Besides his obvious victimization as a slave, Equiano and his biography also serve as participants and perpetuators of the racial social structure that Omi and Winant describe in their historical narrative. Equiano’s biography is one of the many that make up this collective memory of race and its effects. In their account of this development, Racial Formation in the United States, Omi and Winant describe how “it was only when European explorers reached the Western Hemisphere…that the distinctions and categorizations fundamental to a racialized social structure, and to a discourse of race, began to appear,” (61). On the surface, it’s clear that Equiano was a direct victim of European imperialism and ethnocentrism since he was captured and forced into slavery.
Although there are many factors that led to this imperialism, we can see the effects of European ethnocentrism through the treatment Equiano receives from the white Europeans. He describes how “the eagerness visible in the countenances of the buyers, serve not a little to increase the apprehension of terrified Africans…in this manner…are relations and friends separated, most of them never to see each other again” (The Interesting Narrative of the Life of Olaudah Equiano). Africans are seen by the white buyers as “others” instead of fellow humans. Therefore, they’re considered incapable of human ability to form relationships with each other. According to Omi and Winant’s narrative, these white Europeans were inclined to view Africans, or any person from a different ethnicity, this way because it enhanced their own understanding of themselves. This frame of understanding classified anyone outside of his or her own kind as alien, or an “other.” According to Omi and Winant, this coping mechanism—which was unconsciously used to satisfy one’s desire to understand oneself as a coherent identity—allowed for the development of both the essentialist form of racism and then the habit of “scientific legitimization.”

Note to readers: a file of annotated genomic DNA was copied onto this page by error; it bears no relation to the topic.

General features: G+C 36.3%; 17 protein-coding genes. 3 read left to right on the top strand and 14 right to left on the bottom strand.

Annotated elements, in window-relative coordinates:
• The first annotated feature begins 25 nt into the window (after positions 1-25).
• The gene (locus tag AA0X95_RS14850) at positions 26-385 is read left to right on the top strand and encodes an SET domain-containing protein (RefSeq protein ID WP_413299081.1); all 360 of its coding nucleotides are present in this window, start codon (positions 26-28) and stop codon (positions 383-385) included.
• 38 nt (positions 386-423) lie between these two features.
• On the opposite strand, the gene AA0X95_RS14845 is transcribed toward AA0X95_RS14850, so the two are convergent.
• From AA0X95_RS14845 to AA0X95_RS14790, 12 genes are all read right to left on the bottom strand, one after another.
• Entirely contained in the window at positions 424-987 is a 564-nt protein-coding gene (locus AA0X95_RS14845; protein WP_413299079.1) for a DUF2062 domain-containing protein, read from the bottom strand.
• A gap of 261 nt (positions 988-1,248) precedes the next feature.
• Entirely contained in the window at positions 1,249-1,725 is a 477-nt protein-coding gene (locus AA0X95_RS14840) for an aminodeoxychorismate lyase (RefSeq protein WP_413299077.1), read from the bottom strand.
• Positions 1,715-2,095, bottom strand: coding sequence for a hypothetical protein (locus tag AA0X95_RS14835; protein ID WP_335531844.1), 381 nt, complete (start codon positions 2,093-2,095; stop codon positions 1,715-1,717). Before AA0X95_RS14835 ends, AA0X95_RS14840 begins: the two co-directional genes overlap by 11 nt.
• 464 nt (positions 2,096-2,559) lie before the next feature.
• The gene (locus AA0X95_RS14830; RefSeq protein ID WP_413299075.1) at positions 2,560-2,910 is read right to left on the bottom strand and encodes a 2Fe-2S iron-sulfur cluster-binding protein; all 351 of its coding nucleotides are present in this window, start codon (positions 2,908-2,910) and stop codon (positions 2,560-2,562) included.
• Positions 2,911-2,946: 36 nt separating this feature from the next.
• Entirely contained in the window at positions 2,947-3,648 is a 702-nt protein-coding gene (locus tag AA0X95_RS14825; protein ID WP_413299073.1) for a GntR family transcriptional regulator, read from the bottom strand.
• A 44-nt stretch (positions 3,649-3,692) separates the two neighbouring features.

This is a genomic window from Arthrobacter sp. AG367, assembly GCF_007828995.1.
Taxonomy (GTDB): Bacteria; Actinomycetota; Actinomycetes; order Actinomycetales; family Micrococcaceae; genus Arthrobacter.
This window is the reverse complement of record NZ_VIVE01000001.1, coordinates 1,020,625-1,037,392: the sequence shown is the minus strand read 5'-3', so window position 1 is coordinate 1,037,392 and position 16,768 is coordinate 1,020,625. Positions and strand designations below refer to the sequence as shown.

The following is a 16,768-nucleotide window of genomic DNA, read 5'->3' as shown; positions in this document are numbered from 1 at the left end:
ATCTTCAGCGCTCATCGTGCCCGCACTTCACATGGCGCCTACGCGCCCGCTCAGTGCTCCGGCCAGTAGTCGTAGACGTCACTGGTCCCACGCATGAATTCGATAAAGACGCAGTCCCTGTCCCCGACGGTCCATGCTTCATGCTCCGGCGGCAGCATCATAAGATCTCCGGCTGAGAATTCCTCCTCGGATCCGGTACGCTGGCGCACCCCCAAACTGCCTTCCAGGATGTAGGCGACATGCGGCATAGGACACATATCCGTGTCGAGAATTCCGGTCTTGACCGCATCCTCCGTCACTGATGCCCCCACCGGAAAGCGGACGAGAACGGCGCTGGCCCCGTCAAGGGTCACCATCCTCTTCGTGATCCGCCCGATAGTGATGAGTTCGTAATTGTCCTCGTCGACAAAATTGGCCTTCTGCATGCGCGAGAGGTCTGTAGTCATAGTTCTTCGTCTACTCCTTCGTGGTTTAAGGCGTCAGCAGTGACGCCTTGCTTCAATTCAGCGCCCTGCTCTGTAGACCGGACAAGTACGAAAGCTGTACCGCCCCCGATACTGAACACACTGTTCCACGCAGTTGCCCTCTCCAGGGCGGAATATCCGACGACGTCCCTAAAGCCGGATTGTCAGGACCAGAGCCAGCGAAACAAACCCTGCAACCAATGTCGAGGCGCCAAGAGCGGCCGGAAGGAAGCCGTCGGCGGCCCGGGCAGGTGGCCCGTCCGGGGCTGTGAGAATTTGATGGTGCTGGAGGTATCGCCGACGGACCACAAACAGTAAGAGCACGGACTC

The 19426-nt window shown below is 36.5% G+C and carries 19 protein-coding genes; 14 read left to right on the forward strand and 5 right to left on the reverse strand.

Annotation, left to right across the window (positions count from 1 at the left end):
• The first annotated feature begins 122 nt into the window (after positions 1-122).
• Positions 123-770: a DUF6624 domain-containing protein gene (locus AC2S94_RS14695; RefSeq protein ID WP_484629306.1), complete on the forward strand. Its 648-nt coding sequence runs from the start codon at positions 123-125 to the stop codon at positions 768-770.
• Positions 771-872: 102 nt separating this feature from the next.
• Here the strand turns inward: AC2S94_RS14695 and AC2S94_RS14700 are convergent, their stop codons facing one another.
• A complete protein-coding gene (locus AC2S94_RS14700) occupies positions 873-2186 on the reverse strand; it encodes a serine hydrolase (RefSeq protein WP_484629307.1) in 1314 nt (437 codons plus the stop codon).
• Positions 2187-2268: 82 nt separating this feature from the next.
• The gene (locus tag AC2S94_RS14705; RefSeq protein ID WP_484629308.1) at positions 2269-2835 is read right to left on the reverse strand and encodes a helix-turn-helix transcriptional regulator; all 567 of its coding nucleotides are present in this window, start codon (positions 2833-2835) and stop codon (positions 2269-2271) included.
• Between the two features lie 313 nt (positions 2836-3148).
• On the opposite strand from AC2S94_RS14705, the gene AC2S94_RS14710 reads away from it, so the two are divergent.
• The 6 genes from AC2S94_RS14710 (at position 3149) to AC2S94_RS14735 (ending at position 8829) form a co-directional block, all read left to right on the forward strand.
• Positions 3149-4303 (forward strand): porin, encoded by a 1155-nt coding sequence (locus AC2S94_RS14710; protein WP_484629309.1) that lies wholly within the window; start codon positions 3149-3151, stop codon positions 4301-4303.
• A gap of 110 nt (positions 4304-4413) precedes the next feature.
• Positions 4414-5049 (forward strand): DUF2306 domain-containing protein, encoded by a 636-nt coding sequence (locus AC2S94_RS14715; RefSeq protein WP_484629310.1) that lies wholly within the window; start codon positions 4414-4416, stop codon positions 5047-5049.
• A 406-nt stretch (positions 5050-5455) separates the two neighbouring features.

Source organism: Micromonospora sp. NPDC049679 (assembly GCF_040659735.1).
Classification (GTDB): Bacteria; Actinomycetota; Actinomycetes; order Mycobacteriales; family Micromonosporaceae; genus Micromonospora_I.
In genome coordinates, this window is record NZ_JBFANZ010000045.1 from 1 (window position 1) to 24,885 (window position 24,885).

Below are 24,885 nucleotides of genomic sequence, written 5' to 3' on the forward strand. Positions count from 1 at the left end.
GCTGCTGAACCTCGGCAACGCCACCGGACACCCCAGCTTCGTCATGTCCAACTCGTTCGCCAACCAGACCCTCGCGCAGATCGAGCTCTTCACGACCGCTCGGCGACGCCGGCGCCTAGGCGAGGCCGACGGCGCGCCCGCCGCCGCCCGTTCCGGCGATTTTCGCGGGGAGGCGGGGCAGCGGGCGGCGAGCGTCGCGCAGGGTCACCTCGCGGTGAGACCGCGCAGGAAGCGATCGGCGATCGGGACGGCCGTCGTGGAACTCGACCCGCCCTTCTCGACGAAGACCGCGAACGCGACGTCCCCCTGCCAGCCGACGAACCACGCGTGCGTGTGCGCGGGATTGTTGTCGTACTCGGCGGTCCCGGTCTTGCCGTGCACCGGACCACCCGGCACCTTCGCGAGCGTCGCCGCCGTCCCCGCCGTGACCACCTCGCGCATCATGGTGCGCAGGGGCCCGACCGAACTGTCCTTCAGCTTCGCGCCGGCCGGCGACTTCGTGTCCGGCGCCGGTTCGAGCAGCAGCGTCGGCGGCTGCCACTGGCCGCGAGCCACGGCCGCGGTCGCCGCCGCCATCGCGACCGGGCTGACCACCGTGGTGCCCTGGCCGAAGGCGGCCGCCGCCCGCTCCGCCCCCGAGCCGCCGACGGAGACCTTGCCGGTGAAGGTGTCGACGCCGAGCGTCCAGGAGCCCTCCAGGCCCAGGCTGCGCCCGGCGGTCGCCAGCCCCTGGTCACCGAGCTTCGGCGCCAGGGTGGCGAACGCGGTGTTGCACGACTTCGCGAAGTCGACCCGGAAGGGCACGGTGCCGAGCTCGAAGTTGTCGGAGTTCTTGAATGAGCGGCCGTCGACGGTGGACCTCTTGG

As much as Equiano is a victim of this racial social structure, it’s also important to notice how he participates in it and consequently, perpetuates its development. Equiano describes his astonishment and reveals his own, slight inclination to ethnocentrism:
“All the nations and people I had hitherto passed through, resembled our own in their manners, customs, and language; but I came at length to a country, the inhabitants of which differed from us in all those particulars. I was very much struck with this difference, especially when I came among a people who did not circumcise, and ate without washing their hands,” (Equiano).
He’s comforted by the cultural similarities that he often shared with those he met. But when it comes to the heathens who “did not circumcise and ate without washing their hands,” he’s uncomfortable. He participates in the social structure by classifying these others as “heathens” and imposing his own understandings on the reader’s perceptions of them. He perpetuates this social construct and causes the reader to understand these “others” in his terms—which have been borrowed from the language of the racial structure. Perhaps he doesn’t have a choice when it comes to his participation and perpetuation? This construct and seemingly natural inclination to identify the “other” is a dominant framework. The idea that the racial construct is comprised of both individual actions and collective beliefs is supported by Equiano’s autobiography.